Dr. Hui Zhang
Assistant Professor, Pathology
Protein modification is one of the key mechanisms that governs the diverse protein structure and function, and plays a significant role in the development of many diseases such as cancer. Unfortunately, the dynamic nature of protein modification remains uncharacterized, which is one of the major bottlenecks to biochemical research.
My primary research goal is to study protein modification on the proteome scale and the effects of modification on protein function and disease progression. For the past few years, my research has been focused on developing high-throughput technologies to isolate and identify two of the most abundant protein modifications - phosphorylation and glycosylation. One technology enables capturing and identification of modified peptides using affinity chromatography. To do so, I have developed a group of antibodies reactive against a variety of protein modification sites, such as phosphorylation, nitration, acetylation, and substrates of a specific modification enzyme, etc. Among those, phospho-specific antibodies have enabled isolation of a large number of phosphorylated peptides that can be subsequently identified by tandem mass spectrometry. The second technology enables capturing glycopeptides using solid phase extraction, which has become a powerful tool to analyze glycoproteins on cell surface and in body fluids. Thus far, thousands of novel glycosylation sites have been identified from different tissues using this novel glycopeptide capture technology; this significantly expends the limited number of experimentally identified glycosylation sites prior to the new technology. These methods are highly sensitive, holding a strong promise for discovering low abundance disease marker proteins in tissue, plasma or other body fluids.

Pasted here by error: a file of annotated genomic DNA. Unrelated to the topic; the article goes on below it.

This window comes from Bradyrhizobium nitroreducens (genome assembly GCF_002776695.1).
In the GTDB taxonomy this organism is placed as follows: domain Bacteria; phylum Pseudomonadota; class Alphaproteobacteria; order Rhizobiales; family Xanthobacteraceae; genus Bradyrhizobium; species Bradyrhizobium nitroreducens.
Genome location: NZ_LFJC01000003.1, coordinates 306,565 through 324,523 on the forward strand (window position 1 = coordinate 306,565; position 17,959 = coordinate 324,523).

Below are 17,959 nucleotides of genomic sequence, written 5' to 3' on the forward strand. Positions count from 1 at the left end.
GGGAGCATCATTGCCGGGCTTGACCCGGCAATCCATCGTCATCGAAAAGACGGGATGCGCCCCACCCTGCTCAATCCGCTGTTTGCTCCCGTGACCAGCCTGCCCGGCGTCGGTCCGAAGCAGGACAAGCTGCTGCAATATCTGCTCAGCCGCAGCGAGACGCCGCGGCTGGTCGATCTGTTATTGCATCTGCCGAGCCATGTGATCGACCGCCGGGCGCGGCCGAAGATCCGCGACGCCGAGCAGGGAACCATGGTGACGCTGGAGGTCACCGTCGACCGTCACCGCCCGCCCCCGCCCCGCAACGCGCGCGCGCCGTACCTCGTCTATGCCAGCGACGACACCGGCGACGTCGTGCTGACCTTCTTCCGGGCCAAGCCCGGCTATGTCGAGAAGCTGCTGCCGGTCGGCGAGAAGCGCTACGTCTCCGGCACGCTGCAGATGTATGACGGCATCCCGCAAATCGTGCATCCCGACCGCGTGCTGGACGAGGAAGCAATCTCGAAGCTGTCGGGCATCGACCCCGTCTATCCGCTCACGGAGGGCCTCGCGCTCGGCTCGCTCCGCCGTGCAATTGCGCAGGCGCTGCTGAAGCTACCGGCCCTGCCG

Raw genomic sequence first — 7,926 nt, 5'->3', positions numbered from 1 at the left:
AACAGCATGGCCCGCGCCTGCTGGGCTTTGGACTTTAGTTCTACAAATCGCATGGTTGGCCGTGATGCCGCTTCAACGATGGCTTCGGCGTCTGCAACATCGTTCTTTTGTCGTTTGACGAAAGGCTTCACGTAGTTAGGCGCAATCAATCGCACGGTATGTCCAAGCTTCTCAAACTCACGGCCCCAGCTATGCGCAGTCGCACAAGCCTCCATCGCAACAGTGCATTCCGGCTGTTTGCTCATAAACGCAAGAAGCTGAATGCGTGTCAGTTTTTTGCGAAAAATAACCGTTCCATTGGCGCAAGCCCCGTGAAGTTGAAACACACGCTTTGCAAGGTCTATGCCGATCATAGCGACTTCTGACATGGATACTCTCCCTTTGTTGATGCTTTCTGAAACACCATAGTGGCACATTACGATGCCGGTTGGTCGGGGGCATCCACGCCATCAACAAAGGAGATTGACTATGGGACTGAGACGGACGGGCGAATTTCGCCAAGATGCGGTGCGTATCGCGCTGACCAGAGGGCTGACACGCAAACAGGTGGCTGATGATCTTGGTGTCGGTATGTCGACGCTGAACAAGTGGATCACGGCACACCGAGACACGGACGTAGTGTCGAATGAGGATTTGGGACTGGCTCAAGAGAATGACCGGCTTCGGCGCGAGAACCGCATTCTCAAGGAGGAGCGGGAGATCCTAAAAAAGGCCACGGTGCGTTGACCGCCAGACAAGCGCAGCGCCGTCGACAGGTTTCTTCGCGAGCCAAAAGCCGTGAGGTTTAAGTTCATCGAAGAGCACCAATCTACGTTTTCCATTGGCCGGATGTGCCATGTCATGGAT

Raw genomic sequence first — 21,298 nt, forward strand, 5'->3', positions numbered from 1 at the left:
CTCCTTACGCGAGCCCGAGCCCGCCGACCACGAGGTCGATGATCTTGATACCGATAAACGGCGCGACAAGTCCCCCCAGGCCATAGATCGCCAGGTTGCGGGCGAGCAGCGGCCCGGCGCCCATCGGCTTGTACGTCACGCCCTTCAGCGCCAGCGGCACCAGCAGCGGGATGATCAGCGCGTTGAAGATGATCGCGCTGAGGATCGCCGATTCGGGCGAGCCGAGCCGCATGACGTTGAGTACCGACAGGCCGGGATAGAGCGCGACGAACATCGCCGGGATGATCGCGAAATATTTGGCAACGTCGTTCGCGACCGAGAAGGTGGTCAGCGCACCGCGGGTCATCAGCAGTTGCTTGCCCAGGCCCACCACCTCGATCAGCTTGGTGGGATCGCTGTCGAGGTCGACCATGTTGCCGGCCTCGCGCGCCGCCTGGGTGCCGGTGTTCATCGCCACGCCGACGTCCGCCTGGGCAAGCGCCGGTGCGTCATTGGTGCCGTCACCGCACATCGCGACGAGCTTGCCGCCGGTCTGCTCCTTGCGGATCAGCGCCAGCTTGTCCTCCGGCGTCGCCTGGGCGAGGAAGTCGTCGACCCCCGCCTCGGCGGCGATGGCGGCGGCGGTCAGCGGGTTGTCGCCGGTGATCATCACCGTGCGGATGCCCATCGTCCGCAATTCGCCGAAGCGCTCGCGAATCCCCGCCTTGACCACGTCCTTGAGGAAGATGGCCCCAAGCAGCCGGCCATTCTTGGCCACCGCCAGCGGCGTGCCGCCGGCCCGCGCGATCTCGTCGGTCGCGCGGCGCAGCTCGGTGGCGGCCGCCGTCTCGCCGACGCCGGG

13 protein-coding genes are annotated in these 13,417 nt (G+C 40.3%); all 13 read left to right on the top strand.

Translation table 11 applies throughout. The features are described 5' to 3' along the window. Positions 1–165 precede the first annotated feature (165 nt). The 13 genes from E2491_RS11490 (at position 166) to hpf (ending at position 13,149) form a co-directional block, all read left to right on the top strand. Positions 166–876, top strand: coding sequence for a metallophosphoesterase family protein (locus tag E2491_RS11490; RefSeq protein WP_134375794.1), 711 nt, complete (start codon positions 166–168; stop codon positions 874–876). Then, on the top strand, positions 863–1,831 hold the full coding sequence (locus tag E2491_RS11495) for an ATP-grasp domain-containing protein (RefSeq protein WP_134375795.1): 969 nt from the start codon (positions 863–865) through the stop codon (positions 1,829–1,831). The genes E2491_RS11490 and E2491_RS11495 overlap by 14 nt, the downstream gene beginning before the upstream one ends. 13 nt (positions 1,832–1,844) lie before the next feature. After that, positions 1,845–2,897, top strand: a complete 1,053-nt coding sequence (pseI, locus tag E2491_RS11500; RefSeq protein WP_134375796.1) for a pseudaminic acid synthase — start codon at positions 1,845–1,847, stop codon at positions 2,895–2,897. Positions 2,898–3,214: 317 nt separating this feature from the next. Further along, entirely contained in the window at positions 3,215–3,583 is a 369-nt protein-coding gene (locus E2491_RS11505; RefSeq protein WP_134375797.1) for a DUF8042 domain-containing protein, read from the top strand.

Currently, we are applying these proteomics technologies to determine protein modifications associated with cancer for early detection and monitoring therapeutic effects as well as developing novel methods to study protein modifications that will have major implications for human health.
Tian, Y., Zhou, Y., Elliott, S., Aebersold, R., and Zhang. H. Solid-phase extraction of N-linked glycopeptides. Nature Protocols (2007) 2: 334.
Zhang, H., Liu, A. Y., Loriaux, P., Wollscheid, B., Zhou, Y., Watts, J. D., and Aebersold, R. Mass spectrometric detection of tissue-derived proteins in blood. Molecular & Cellular Proteomics (2007) 6: 64.
Zhang, H., Loriaux, P., Eng, J., Campbell, D., Keller, A., Moss, P., Bonneau, R., Zhang, N., Zhou, Y., Wollscheid, B., Cooke, K., Yi, E. C, Lee, H, Peskind, E. R., Zhang, J., Smith, R. D., and Aebersold, R. UniPep, a database for human N-linked glycosites: A Resource for Biomarker Discovery. Genome Biology (2006) 7: R73.
Zhang, H., Li, X. J., Martin, D. B., and Aebersold, R. Identification and quantification of N-linked glycoproteins using hydrazide chemistry, stable isotope labeling and mass spectrometry. Nature Biotechnology (2003) 21:660.
Zhang, H., Zha, X., Tan, Y., Hornbeck, P. V., Mastrangelo, A. J., Alessi, D. R., Polakiewicz, R. D., and Comb, M. J. Phosphoprotein analysis using antibodies broadly reactive against phosphorylated motifs. Journal of Biological Chemistry (2002) 277:39379.